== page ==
Quilters Lead Pieceful Lives.

Tuesday, October 13, 2015

Purple Prisms

A while back I saw this image on Pinterest:


You know how excited I get about op-art and 3D images, and turning them into quilts.  So this one was very intriguing.  After much digging, I determined that it was the work of Victor Vasarely, a major force in 20th century op-art.  You can read more about him and see other of his pieces by clicking here or here.  However, I could not find anything specifically about this piece! It is not on any of the Vasarely sites...I do not even know its title.  I tried contacting the Museo Vasarely en HungrĂ­a, but they never replied to my email.                                                                                                                                            
Looking at this piece, you can see that it is a variation on the standard tumbling blocks pattern. The main differences are a) some of the blocks are rectangles rather than squares (actually, the tumbling block "squares" are really hexagons!), and b) there are black filler pieces in between each "block". These fillers separate the blocks and add extra depth.

So...how to turn this into a quilt? Actually, the design was rather easy! I printed it, drew horizontal and vertical lines through all the vertices, and got a very well-defined grid. It was easy to transpose this grid, including the diagonals, into Excel and then use its tools to shade appropriately. To get the dimensions, I started with 1/2" x 1/2" as the size of the center square. That meant the intersecting middle row and column were also 1/2" wide.  From there I worked the dimensions until I got to the last row and column which are both 3" in size. This resulted in 37 columns and 31 rows, and a finished size of 43" x 58"!  Certainly a large work (no idea how big the original is), but I felt this size was necessary to create the depth required for the best effect.

Here is my finished piece:


I chose to use 4 shades of purple (plus black) rather than the blue of the original (although some of the shades look similar).

So the pattern, plus the judicious use of light, medium, and dark colors seems to pull the viewer into the center of a distant pit. You feel like you are falling inward.

On the other hand, if you look at the outer edges, they almost appear as a street view of apartment balconies and buildings.  Or are they prisms fracturing the light into various shades? (Hence the name: Purple Prisms.) But perhaps you see something else altogether.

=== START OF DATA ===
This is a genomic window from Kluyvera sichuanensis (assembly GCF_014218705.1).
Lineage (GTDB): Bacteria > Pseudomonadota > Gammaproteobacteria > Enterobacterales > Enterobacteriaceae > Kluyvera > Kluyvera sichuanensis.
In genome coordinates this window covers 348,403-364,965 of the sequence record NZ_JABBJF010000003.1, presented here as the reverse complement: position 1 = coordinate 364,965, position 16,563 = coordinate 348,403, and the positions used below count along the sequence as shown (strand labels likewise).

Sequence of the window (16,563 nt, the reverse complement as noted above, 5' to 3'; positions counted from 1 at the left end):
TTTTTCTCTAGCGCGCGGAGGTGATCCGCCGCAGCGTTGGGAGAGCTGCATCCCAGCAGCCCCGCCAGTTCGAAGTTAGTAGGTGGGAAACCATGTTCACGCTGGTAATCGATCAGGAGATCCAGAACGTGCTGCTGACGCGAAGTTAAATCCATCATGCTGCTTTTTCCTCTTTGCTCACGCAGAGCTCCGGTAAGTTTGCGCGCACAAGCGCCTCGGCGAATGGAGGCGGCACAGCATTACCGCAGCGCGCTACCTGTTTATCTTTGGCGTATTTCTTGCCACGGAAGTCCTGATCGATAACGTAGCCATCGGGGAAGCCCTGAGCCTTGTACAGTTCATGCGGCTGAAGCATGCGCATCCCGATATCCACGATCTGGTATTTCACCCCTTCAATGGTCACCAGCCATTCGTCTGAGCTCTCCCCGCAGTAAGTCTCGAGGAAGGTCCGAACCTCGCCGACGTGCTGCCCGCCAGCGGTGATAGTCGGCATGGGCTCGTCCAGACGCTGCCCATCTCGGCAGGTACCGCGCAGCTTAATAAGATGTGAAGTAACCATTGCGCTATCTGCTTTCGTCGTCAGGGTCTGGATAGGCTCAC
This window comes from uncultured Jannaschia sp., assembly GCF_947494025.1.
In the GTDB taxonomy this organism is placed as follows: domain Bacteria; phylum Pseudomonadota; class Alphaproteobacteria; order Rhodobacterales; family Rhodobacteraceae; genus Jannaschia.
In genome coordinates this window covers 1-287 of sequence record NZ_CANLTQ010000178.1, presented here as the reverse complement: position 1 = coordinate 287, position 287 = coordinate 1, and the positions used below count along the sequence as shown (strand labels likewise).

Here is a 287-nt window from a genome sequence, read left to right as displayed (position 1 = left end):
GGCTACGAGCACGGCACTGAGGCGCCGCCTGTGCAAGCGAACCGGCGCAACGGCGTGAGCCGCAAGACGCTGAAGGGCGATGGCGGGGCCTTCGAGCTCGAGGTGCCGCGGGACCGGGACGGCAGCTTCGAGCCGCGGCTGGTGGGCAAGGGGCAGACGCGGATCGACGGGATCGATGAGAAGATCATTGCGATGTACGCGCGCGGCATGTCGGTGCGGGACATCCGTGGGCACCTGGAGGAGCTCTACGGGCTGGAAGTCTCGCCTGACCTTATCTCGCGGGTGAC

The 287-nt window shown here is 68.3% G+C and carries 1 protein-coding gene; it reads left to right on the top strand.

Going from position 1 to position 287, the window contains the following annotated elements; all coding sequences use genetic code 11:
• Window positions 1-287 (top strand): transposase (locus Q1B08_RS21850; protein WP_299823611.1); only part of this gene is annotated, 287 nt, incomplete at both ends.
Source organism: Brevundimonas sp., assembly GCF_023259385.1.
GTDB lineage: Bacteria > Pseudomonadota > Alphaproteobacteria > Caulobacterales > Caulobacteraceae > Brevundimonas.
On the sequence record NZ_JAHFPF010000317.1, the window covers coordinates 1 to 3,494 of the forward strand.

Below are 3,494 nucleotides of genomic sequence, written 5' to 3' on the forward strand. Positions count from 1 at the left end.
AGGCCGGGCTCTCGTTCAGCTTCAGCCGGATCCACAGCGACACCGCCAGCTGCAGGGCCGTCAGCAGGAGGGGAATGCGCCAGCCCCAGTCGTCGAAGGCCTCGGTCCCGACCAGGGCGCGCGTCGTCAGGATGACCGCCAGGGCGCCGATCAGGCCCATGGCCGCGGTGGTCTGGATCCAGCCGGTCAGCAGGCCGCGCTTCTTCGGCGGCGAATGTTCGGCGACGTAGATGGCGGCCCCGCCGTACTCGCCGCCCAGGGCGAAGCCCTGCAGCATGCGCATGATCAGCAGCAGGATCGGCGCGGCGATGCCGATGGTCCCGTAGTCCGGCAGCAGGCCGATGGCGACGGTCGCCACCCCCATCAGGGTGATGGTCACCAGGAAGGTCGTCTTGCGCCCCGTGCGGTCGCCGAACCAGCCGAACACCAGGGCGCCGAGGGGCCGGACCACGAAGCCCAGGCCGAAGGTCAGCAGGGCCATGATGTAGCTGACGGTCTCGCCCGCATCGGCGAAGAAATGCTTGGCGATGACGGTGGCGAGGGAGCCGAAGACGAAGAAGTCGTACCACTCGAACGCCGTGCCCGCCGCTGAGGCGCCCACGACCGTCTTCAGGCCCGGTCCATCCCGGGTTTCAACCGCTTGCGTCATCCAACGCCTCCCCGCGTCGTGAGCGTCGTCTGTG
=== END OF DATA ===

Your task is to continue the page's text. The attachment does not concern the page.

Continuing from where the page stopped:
Construction proved to be much more of a challenge than the design phase. This involved cutting and piecing many half-square triangle and half-rectangle triangle pieces. Half-squares are easy; it was the half-rectangles that gave me fits! For certain of the smaller finished dimensions you can not  follow the standard tutorial instructions. Why? Because the seam allowance is such a large part of the actual piece that you have to account for it when putting the two halves of the rectangle together. I am not exactly sure at what point this happens. If anyone is interested in solving this mystery I have a full write-up available and would love to hear from you!  Unfortunately, I did not realize this issue existed until I had finished several columns!  Hey!  The points aren't meeting up correctly! Rip...rip....rip...rip!!

One good aspect of the construction is this: when you make the half-square and half-rectangle pieces, you get 2-for-1!  That is, cutting, 2 black pieces and 2 purple pieces, then slicing, dicing, and sewing back together, results in 4 finished pieces! So, as I cut and pieced one column, the corresponding column on the other side of the center was simultaneously being built!  Made it seem like a faster process.

The other nice feature of this pattern is that every other column is made up of simple square or rectangular pieces. That is, the "halfsies" are in the even numbered columns and took a lot of time to do, while the even numbered columns are simple fabric pieces that went up quickly.

To quilt it, I used clear monofilament thread, and ditched it on both sides of the even numbered rows. You can see that the seams on these rows go uninterrupted from edge to edge, while the seams in the odd rows are broken up by some of the vertical solid blocks. The "wow" is in the pattern....why distract with any kind of noticeable quilting?

When the body was done, it was time for the border. Like many of my op-art pieces I wanted that extra POP!, so I figured a black border would be best. As I played with the fabric to see what size to make it, I was not satisfied. Since there are black pieces on all four edges, it looked like they were bleeding into the border. Hmmmm.....   I consulted with a quilting friend and she suggested no border at all! She felt that anything would present too much of a frame that would detract from the illusion. Perhaps Vasarely felt the same way as his op-art pieces all appear to be unframed!

As with some of my more recent pieces, I knew I wanted to mount this on stretcher bars. Having it just hang loosely from a sleeve would lessen the impact; it needs to be taut. So I still had to add fabric to allow the piece to be mounted. I sewed on 2" of black fabric to facilitate the wrapping around the frame. However, it is only seen from the sides, not on the front, so it is completely functional and not part of the finished work.

Note: The piece is mounted on the rectangular frame; the apparent curve in the photo above is just camera distortion.

And there you go.

One more treat:  to demonstrate how the piece actually came together, I created a slide show of photos after each two columns were added.  It's a pretty cool thing! If you have two more minutes, click on the link to see how it went: Construction Slideshow